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Historic home, all yours -- if you move it

Original post made on Jun 16, 2010

Try as they might, a group of seniors who want to build communal housing at 445 Calderon Avenue say it is not economically feasible to design their 19-unit condo complex around the 1880s house in the middle of the large lot. Instead of demolishing it, they are hoping to find a new address for the Victorian farmhouse known as the Bakotich house.

Read the full story here Web Link posted Wednesday, June 16, 2010, 1:44 PM

Comments (8)

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Posted by Jes' Sayin'
a resident of Blossom Valley
on Jun 16, 2010 at 3:22 pm

Can't help but wonder if this project really needs to be in downtown Mountain View. Aren't the residents going to spend most of their time on the property itself? Maybe this large a project would be more easily and economically located in the open spaces of Milpitas, Pleasanton or Fremont?

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Posted by Garrett
a resident of another community
on Jun 16, 2010 at 8:18 pm

A great place for this project, close to about everything you need, the is more for active seniors. Downtown seems to me is getting a mix of residents.

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Posted by Wondering
a resident of Waverly Park
on Jun 17, 2010 at 11:13 am

The title of the article is about the historic house, but none of the 5 pictures shows that house. I hope they can find a way to preserve one of Mountain View's oldest houses.

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Posted by Seer
a resident of Blossom Valley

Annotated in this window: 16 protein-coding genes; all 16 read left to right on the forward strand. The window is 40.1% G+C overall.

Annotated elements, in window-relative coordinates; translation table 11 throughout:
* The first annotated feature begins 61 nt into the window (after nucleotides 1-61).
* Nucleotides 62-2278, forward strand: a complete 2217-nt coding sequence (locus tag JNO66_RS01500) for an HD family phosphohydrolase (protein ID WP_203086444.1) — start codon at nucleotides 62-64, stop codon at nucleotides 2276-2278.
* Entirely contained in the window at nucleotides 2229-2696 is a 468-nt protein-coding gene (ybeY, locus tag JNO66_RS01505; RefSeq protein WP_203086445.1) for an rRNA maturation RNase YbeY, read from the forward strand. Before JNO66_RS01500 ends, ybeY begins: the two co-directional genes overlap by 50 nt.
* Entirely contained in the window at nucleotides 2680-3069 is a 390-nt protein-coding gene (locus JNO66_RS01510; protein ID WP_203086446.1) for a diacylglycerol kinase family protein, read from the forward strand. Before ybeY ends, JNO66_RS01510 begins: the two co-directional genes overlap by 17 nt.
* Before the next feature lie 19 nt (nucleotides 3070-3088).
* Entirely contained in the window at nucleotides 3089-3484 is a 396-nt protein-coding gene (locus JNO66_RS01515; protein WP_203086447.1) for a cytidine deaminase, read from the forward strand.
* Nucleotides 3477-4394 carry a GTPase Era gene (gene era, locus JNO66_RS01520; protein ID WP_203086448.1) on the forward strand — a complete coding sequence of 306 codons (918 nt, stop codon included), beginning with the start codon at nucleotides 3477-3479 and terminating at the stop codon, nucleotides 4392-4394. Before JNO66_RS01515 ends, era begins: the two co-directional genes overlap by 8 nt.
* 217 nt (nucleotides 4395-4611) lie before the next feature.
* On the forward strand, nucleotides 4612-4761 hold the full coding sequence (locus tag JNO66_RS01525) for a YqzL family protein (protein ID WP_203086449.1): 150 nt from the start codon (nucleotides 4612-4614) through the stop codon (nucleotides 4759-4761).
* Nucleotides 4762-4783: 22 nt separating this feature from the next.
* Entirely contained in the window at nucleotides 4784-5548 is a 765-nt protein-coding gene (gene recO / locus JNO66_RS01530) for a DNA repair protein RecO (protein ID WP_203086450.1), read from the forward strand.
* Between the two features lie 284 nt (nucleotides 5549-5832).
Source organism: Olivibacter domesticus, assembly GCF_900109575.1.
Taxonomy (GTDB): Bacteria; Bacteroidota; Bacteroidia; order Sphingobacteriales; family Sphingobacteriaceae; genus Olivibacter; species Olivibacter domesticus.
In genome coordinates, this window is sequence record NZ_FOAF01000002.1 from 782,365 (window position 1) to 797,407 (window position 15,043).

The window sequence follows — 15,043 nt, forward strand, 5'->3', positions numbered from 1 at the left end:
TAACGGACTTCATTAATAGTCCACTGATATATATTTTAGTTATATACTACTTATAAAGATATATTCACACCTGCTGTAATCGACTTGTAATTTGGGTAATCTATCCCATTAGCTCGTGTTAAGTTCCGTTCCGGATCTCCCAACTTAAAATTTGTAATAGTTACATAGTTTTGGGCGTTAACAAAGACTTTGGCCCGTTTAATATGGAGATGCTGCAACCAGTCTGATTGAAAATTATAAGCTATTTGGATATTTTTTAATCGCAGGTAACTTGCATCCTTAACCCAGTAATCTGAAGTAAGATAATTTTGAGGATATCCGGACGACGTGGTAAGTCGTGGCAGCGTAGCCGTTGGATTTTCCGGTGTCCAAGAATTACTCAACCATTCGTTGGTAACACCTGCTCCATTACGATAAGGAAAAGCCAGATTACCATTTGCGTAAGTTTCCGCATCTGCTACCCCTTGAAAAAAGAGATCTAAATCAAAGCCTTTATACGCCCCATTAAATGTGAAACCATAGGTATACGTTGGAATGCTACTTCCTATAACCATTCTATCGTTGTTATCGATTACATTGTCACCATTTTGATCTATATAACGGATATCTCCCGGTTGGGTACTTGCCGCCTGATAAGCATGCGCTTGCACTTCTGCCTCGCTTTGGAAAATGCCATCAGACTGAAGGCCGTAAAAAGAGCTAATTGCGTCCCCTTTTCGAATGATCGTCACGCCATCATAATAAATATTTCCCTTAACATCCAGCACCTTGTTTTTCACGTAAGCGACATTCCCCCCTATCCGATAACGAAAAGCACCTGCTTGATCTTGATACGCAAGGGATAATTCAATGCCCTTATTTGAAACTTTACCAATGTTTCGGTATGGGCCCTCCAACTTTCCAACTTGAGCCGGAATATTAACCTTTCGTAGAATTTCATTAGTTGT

on Jun 17, 2010 at 2:46 pm

It's so simple: put the house up for sale. If nobody wants it, then it must have zero value, so therefore the concern about preserving it is misplaced. We may have an emotional attachment to the past, but if it can't be expressed as a desire to pay to have it preserved, then it can't be all that strong. I know there are laws about preserving historic houses, so of course this will have to go before the planning commission. However, the fact remains that is nobody wants it, it isn't wanted!

When I become a senior I certainly don't want to be relegated to some backwoods place away from contact with society just for the convenience of others who think of me as being disposable. Instead, like these seniors, I'd like to be part of a community and contribute, which means being located in the core of the community.

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Posted by Reyna
a resident of Willowgate
on Jun 17, 2010 at 5:18 pm


If you have no monetary value when you're a senior, then I guess we'll just have to get rid of you. We have such emotional attachments to the past and old people anyway.

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Posted by Bruce Karney
a resident of Old Mountain View
on Jun 17, 2010 at 6:30 pm

I would love it if the historic Bakotich home were moved to the vacant lot across from our home at Bush and Yosemite. Our 4-block tract was not developed until the 1940's, so an 1880's home would look unusual, but we're only 3 blocks from Castro St. and there are very few vacant R1-zoned lots near downtown.

I believe the lot is owned by the two sisters who own the "Pumpkin Patch" property at Grant and Levin. If anyone knows them personally, please share the suggestion with them.

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Posted by Alan
a resident of The Crossings
on Jun 17, 2010 at 6:40 pm

There's just nothing better than telling other people how to spend their money or use their property.

Turn the tables, and I bet you'll have different suggestions.

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Posted by Susan Burwen
a resident of Old Mountain View
on Jun 20, 2010 at 10:25 am

I would like to add some information. Although the house represents an example of a simple farmhouse built for the orchard farming economy of the early 20th century, other homes in Mountain View and in nearby cities of Santa Clara Valley date from this time period as well.

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